Sunday, November 13, 2011

Why Peeps are Stupid and Crazy

In "The Hidden Toll of Traffic Jams" the Wall Street Journal explains that exposure to fuel emissions damages brain cells, and is epidemiologically linked to autism, in addition to the well-known hazards of cancer, emphysema, asthma, diabetes, heart disease, and Alzheimer's. "New public-health studies and laboratory experiments suggest that, at every stage of life, traffic fumes exact a measurable toll on mental capacity, intelligence and emotional stability."  So maybe that explains why people are so insane and dumb that they can't even see what is right in front of them - an ecosystem in collapse.
The NYTimes recently ran a long story about widespread forest dieback, interviewing many scientists, who were openly discussing the disaster of which I've been warning for some time - imminent loss of a major carbon sink.  Here's a map of gross forest cover loss (from all sources), developed from satellite data, for the period 2000-2005.  Given the extent of dying trees I have been documenting since 2008, a current map would be considerably worse.

“If this were happening in just a few places, it would be easier to deny and write off,” said David A. Cleaves, senior adviser for the United States Forest Service. “But it’s not. It’s happening all over the place. You’ve got to say, gee, what is the common element?”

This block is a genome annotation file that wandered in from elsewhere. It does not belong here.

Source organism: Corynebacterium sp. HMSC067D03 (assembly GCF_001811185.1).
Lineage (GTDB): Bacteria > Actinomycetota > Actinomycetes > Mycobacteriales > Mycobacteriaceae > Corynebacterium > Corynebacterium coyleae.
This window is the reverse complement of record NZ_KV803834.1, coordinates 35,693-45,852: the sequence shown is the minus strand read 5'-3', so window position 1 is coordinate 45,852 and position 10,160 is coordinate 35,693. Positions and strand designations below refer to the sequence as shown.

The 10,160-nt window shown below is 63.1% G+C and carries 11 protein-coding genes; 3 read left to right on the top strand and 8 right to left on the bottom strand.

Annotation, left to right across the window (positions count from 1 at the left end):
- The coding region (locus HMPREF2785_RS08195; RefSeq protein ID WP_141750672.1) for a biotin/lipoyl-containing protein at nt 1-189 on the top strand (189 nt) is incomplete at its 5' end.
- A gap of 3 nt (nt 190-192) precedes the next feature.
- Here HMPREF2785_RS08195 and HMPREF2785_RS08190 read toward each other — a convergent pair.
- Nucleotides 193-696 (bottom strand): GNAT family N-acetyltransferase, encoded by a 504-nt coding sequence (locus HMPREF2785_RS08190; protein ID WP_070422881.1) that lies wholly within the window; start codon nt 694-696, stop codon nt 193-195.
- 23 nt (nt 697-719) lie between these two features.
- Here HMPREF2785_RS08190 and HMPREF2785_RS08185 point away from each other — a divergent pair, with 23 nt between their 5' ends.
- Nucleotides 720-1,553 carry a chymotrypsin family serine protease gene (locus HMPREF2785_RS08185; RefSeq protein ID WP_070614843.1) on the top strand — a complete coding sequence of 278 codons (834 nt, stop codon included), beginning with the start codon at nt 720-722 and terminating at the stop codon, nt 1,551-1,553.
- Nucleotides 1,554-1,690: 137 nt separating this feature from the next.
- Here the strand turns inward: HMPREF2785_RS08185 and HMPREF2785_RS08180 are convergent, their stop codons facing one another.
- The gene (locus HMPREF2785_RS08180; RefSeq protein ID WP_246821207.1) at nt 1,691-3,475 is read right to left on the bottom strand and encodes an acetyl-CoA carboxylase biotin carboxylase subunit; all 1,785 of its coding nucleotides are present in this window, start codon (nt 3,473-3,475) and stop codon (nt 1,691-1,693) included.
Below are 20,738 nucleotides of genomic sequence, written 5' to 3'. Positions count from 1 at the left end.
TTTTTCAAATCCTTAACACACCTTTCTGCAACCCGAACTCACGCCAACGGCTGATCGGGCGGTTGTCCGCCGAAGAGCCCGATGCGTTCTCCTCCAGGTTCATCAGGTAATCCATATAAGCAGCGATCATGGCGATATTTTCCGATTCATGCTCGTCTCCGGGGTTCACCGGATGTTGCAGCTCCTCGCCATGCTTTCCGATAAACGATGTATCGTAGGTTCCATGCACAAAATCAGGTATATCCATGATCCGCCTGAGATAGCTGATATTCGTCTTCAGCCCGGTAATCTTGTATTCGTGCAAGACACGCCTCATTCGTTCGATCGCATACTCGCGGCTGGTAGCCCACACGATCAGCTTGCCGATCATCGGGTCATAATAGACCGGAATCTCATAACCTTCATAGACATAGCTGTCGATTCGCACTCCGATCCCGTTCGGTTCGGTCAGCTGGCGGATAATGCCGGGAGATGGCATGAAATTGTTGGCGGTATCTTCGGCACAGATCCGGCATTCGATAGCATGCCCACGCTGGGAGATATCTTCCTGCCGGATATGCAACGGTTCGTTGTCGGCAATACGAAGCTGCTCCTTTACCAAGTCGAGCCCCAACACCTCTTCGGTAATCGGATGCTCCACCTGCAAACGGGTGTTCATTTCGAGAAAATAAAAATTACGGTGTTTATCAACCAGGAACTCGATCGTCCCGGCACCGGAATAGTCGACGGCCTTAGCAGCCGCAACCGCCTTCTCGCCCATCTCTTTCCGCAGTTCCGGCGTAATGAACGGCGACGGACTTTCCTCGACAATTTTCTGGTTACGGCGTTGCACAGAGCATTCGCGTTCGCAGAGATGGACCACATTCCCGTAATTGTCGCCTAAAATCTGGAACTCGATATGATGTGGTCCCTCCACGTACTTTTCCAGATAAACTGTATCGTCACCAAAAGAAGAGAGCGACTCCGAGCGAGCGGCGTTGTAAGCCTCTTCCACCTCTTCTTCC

Well, finally an "expert" asked the right question!!  "...gee, what is the common element??"

Another scientist answers with what I originally suspected was the cause, as well:

“A lot of ecologists like me are starting to think all these agents, like insects and fires, are just the proximate cause, and the real culprit is water stress caused by climate change,” said Robert L. Crabtree, head of a center studying the Yellowstone region. “It doesn’t really matter what kills the trees — they’re on their way out. The big question is, Are they going to regrow? If they don’t, we could very well catastrophically lose our forests.”

But that explanation - "the real culprit is water stress" - is WRONG.   It simply doesn't explain the empirical evidence, which is that young trees being watered in nurseries are dying too.  Only the composition of the atmosphere can adequately account for the universal damage to species in every habitat.  Grrrr!  All these experts and not ONE of them even mentioned the well-established fact that ozone damages vegetation and leads to worse infestations of insects?  How well established is it?  Let's take a quick look at the US Forest Service webpage:


OZONE IMPACTS ON VEGETATION

Physiological Effects

"Ozone enters a leaf cell through openings, called stomates, that allow for gas exchange.  Once inside the leaf the ozone can result in damage to the mesophyll cells in the center of the leaf.  The mesophyll cells contain the chloroplasts where the photosynthesis occurs.  Available research does not clearly show what happens once the ozone contacts the mesophyll.  The phytotoxic effects could be the result of:

Direct contact of the ozone with the mesophyll."
"The chemical product of ozone's reaction with other gases within the leaf's air space."
"The chemical product of ozone's reaction with the cell membrane."